Give Peace a Chance. Where Did Carnegie Corporation’s $15.8 Million Q1 Grants End Up?

Founded over a century ago, the Carnegie Corporation of New York is often considered the "grandfather" of nuclear security funding. And although that issue isn’t as fashionable these days as say, cybersecurity, Carnegie has kept a keen eye on nukes. 

But Carnegie is into plenty of other things related to security,including cybsecurity. It's supporting work at Columbia University in this field, among things.

The foundation's latest round of grantmaking offers a good sense of what it's funding right now. 

  • $750,000 over two years to the Alliance for Peacebuilding. The grant will support the organization’s international consortium peacebuilding evaluation.
  • $750,000 over two years to fund the Carnegie Endowment for International Peace. The focus of this grant will be on the study of governance in Arab countries in transition.
  • $493,200 over two years to the Center for Public Integrity. This grant will support a journalistic investigation into nuclear programs and trafficking.
  • $500,000 to the University of Chicago for research and outreach related to the Chicago Project on Security and Terrorism. The project focuses on terrorism research and recently expanded to include US-China relations and humanitarian intervention policy.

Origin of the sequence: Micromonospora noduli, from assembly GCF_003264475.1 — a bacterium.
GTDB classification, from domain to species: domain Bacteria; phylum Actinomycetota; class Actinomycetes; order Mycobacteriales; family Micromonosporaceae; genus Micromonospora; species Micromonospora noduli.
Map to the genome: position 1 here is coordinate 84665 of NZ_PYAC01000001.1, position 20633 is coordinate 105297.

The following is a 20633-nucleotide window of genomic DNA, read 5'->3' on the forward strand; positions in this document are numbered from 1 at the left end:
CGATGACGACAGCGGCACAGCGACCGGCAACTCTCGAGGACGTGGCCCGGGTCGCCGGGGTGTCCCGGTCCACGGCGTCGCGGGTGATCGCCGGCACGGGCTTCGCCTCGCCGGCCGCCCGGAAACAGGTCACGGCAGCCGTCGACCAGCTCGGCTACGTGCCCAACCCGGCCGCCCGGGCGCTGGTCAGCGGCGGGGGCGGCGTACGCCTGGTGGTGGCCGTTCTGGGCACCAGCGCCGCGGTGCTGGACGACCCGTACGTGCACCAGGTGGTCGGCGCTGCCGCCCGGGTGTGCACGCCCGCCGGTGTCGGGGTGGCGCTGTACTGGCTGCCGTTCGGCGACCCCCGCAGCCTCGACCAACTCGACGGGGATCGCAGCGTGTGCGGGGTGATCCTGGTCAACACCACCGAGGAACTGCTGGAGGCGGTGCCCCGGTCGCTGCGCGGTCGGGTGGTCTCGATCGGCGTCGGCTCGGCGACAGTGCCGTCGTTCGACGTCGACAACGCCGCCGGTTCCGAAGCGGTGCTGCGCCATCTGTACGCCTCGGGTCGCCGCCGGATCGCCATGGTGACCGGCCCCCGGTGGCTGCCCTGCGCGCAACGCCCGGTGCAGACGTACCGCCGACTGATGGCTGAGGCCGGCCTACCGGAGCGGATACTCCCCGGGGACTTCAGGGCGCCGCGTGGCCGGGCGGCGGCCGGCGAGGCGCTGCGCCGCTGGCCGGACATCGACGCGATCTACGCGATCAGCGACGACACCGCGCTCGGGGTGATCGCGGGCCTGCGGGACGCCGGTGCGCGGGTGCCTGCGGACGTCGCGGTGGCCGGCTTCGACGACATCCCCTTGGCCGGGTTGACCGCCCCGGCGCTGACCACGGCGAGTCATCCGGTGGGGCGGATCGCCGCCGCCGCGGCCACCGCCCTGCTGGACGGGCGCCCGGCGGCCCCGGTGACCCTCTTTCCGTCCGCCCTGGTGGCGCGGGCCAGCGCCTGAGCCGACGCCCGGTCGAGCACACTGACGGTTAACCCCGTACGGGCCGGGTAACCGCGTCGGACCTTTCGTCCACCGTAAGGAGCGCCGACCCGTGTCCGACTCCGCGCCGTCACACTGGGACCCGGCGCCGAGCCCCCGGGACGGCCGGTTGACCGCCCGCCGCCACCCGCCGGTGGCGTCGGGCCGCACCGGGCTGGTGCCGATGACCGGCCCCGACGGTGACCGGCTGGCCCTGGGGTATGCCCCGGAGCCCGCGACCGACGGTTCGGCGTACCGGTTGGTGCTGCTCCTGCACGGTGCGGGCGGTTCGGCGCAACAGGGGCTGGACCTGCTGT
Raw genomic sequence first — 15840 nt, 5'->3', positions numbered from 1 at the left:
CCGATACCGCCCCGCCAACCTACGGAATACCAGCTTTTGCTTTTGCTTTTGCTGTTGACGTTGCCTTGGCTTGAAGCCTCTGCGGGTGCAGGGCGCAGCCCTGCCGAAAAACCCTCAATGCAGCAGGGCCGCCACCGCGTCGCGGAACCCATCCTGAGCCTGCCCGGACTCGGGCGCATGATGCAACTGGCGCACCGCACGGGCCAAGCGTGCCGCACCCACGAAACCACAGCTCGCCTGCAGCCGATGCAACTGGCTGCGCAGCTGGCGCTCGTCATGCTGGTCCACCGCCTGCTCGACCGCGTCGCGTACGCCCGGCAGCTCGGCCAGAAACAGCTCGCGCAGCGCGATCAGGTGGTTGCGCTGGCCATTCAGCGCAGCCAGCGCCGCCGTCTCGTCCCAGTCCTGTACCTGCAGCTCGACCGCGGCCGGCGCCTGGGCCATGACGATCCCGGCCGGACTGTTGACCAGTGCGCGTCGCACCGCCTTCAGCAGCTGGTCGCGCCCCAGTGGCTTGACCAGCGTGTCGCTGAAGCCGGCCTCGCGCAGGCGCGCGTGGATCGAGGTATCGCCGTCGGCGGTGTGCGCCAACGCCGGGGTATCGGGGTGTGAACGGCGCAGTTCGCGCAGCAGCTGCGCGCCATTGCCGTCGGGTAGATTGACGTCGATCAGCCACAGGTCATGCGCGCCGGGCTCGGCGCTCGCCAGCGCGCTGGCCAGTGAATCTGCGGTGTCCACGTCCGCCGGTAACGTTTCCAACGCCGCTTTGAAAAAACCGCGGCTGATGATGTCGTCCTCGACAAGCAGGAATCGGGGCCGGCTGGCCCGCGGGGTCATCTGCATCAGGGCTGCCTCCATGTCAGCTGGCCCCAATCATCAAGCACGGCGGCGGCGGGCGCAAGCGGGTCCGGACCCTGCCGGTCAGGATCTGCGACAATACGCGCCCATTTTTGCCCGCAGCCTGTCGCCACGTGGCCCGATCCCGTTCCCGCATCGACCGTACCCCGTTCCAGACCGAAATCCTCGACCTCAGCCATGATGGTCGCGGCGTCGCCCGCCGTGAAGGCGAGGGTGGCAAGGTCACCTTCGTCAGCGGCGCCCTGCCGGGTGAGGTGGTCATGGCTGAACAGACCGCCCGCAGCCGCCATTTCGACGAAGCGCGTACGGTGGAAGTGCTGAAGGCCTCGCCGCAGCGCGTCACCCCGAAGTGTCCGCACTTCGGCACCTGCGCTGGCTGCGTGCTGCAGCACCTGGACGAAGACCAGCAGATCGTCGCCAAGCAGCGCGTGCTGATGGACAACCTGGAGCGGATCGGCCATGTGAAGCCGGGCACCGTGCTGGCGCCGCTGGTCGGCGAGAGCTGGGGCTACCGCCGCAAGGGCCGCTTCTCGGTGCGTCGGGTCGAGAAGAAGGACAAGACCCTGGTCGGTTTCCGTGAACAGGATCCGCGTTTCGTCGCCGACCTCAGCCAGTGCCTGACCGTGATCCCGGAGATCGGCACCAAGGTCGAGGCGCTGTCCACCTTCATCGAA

• $600,000 to the European Leadership Network (ELN) to support its work for a project on Russia and the West. ELN addresses current and pressing foreign, defense and security policies. 

The biggest check coming out of this batch was an over $2.1 million grant to Partnership for Global Security in support of a fellowship program that promotes doctoral research on peacebuilding by African social scientists. We wrote about that intriguing work last year.

Related: Can African Scholars Help Pacify Their Continent, and Even the World? Carnegie Thinks So

When all the checks were written and tallied, Carnegie awarded a total of $15.8 million in Q1 grants, with 80 percent of that amount going toward supporting security issues. The majority of related grants were awarded out of its International Peace and Security Program, which is composed of three main subprograms including: Nuclear Security, Dynamics of Global Power, and Research and Policy.

Related: Who's Betting $2 Million That New Ideas Can Curb Nukes?